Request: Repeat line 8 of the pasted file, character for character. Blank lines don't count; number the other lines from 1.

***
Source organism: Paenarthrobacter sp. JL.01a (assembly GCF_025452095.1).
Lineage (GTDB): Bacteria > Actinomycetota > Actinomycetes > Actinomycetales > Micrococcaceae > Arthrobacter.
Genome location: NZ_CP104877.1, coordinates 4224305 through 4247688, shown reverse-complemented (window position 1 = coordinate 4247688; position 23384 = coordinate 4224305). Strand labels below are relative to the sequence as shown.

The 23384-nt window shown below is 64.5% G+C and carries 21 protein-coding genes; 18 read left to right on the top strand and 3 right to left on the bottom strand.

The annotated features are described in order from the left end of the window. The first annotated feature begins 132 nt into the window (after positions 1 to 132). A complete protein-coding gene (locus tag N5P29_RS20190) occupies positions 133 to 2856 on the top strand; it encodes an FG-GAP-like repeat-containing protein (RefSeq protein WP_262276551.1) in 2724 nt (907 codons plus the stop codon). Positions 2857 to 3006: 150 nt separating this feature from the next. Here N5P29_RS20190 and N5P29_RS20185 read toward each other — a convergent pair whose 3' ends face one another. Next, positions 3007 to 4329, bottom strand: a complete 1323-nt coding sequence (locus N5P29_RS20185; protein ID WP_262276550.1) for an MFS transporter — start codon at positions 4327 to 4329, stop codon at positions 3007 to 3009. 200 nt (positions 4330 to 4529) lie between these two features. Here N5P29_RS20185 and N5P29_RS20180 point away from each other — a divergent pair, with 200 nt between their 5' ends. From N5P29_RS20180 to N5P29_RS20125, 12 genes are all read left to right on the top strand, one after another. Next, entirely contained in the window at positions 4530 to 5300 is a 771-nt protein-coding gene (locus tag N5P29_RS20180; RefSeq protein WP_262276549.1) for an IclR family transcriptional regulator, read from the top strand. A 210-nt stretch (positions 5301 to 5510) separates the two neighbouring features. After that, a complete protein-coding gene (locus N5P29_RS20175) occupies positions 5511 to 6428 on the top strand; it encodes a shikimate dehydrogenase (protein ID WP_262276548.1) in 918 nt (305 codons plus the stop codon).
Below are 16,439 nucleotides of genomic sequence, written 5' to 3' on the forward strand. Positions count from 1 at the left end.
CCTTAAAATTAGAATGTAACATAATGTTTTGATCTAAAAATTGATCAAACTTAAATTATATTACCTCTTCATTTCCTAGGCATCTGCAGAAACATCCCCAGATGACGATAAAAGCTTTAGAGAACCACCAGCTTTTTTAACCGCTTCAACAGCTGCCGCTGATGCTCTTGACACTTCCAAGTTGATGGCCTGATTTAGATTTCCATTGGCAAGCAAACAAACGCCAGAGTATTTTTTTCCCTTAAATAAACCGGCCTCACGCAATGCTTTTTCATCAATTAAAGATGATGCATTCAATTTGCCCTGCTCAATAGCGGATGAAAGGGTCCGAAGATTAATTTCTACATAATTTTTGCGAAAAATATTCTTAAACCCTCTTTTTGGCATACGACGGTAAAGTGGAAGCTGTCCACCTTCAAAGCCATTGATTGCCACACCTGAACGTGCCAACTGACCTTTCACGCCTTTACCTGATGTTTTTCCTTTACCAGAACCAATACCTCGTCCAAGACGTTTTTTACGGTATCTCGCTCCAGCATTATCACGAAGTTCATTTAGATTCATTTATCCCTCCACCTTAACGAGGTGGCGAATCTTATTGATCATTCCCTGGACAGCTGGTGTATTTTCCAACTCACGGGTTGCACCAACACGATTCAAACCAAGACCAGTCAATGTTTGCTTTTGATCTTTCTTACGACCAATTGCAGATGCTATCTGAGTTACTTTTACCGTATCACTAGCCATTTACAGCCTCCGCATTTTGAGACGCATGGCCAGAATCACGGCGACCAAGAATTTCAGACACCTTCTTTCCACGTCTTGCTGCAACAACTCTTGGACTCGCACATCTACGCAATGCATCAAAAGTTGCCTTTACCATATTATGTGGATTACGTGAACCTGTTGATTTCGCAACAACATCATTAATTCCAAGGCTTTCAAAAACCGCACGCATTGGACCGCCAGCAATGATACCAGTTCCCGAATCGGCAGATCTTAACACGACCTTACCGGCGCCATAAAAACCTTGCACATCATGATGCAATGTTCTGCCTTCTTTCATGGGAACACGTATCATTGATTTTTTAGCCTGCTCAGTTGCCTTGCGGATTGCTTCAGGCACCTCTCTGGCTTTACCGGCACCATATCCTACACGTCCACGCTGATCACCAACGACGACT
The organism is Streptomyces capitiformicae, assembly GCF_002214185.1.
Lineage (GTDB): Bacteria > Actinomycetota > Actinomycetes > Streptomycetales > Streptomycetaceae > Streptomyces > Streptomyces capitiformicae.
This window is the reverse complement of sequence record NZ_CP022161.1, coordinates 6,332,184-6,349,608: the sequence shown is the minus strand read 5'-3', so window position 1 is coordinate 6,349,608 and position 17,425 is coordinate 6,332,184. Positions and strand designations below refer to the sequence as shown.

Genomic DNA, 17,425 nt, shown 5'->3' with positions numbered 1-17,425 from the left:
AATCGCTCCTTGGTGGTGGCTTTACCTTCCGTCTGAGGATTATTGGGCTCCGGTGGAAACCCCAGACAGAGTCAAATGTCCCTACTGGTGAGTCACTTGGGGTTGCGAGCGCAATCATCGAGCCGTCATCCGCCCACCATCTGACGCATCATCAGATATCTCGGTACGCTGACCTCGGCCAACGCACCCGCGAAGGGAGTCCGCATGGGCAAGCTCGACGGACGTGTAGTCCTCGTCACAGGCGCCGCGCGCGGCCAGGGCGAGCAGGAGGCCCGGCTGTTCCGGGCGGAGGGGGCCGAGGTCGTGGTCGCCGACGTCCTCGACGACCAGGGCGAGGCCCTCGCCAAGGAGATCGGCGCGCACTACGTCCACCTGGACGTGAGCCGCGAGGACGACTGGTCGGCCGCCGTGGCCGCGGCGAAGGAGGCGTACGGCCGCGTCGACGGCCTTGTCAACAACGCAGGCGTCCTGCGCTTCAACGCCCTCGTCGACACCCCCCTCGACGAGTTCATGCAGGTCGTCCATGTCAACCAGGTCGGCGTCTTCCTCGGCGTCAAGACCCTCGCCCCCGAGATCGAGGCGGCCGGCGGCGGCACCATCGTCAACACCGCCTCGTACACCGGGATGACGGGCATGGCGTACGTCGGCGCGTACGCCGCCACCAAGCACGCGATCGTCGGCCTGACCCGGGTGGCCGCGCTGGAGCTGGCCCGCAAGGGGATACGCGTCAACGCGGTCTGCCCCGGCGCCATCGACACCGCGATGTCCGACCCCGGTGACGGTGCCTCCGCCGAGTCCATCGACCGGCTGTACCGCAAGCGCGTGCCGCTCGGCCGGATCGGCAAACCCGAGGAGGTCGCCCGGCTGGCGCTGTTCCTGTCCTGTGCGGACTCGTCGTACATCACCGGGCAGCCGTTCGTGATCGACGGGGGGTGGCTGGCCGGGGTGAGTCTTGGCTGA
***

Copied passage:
The organism is Streptomyces capitiformicae, assembly GCF_002214185.1.